راهکارهای درمانی خاص در درمان لکنت زبان کلینیک تخصصی لکنت کرج شهرک اوج – بوعلی ۲۰
increased severity comes increased punishment in the form of negative listener reaction. Why then is the second¬ary activity, which can develop into the most noticeable part of the disorder, sustained? There are perhaps two answers, although they are somewhat intertwined.
First, to many people who stutter secondary escape behaviours are quite simply seen as necessary. Although circumlocution, head jerking or knee tapping may not be ideal tools to help fluency, they serve a purpose. If a potential block is avoided by word avoidance, or silent block terminated by a moment of head thrusting, that may be considered by the speaker to be a worthwhile trade. To that extent, these features are reinforcing and self- perpetuating. They may also be modified or exaggerated if they are no longer working. In the same way that, after a period of time, the effect of a pre¬scribed drug may wear off and a higher dose is required to achieve the same effect, so too accessory behaviours may increase over time to become ever more obvious and intrusive features alongside the stutter. Even if the speaker is aware of the abnormality of these self-induced features, it may by now be difficult to extinguish them without specialist help.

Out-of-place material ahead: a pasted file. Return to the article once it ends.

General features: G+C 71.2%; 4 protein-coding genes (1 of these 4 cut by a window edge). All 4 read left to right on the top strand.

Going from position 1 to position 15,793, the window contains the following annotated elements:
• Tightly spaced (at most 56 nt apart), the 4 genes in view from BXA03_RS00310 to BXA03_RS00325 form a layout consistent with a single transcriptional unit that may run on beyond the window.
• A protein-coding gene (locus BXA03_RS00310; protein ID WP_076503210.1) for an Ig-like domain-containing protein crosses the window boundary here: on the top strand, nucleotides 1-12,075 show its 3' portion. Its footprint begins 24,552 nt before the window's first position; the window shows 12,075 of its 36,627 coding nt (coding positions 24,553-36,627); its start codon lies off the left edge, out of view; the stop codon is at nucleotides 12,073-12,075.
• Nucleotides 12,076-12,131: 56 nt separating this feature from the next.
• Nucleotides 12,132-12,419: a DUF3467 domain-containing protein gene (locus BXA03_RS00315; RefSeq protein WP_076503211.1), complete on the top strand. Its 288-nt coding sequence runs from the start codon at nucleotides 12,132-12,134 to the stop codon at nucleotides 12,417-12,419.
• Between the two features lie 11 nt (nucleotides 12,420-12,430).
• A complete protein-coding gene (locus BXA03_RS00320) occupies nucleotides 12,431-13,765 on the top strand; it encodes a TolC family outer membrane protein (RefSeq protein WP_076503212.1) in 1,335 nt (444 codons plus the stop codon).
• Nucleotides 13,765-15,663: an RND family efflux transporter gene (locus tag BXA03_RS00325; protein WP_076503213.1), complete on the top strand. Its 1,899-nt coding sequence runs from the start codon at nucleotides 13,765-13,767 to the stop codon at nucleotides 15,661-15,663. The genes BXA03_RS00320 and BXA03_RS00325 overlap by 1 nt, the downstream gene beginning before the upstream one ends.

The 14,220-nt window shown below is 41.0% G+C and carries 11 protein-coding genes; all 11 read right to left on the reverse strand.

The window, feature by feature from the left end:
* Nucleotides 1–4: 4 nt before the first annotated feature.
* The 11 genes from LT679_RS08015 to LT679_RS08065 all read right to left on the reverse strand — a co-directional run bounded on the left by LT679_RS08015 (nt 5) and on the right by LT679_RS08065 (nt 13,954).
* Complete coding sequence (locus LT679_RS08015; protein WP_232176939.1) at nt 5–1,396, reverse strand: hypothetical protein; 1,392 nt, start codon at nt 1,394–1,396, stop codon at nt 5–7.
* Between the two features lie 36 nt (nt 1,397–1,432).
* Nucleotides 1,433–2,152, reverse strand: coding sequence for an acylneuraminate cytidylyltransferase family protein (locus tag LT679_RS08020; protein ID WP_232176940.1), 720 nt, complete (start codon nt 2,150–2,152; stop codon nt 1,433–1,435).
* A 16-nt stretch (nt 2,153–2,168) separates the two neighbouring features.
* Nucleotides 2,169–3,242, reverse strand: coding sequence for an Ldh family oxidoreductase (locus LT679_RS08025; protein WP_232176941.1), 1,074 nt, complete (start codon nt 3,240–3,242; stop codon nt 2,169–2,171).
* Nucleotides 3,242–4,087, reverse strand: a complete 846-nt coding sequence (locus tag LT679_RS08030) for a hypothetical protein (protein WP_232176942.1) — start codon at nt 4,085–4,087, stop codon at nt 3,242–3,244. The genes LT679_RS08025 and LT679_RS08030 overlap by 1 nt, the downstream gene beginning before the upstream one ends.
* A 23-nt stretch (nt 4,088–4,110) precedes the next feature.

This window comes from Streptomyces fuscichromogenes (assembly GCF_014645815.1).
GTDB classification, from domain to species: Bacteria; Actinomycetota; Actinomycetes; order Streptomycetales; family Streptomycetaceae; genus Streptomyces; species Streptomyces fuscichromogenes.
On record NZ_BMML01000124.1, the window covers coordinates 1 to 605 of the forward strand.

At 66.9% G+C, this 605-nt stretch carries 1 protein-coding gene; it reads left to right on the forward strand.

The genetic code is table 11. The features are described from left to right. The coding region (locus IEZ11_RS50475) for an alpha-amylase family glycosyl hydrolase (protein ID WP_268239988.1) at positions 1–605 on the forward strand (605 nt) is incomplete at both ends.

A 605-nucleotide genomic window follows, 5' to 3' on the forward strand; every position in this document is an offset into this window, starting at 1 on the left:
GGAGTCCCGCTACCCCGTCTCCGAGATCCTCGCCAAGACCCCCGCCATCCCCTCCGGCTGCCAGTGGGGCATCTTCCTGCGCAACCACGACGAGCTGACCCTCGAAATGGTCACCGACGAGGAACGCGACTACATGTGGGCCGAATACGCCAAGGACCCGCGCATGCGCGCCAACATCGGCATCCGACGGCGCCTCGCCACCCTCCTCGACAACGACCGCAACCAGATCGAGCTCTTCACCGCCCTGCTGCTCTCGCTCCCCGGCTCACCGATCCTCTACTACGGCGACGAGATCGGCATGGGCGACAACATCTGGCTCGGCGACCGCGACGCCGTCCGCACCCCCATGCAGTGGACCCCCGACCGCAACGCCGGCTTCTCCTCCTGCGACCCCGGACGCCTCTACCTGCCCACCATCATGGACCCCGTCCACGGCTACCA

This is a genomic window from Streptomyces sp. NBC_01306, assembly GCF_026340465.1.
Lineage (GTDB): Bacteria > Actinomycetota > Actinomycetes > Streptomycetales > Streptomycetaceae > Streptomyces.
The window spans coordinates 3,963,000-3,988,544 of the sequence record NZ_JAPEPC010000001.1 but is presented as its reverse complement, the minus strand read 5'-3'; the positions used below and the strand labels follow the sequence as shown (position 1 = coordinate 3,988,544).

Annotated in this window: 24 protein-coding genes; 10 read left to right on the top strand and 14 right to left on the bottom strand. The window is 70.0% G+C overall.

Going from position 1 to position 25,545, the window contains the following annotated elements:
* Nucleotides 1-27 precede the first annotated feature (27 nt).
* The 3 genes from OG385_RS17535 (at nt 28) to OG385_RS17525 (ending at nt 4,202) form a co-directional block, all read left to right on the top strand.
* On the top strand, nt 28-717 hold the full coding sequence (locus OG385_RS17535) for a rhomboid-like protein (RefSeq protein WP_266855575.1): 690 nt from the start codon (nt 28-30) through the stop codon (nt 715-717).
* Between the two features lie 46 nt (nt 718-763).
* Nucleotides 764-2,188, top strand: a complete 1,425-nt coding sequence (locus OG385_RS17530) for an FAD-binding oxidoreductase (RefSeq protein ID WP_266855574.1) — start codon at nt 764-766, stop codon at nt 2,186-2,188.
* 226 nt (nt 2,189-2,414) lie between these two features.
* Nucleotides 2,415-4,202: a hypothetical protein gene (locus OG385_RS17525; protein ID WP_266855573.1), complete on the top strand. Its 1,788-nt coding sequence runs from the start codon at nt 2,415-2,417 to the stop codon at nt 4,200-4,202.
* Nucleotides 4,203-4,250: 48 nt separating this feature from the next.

The second reason lies in the unreliability of the escape behaviours men¬tioned above. Operant conditioning laws state that those behaviours which are reinforced intermittently are the hardest ones to extinguish. So, just as the jaw jerk may not prove effective at terminating a block every time, so the behaviour exists in the person’s belief that it will help next time. Many people who stutter realize the secondary behaviour may fail to terminate each moment of stuttering, but the association between the stuttering moment and the secondary response becomes automatically linked over time. As such, this might be seen as habituated behaviour, although this term barely seems to do justice to the association.
Stuttering as an operant disorder – current status
The reality is that while many texts towards the end of the twentieth century have continued to report on psychological perspectives on the development of stuttering, thinking in the late 1970s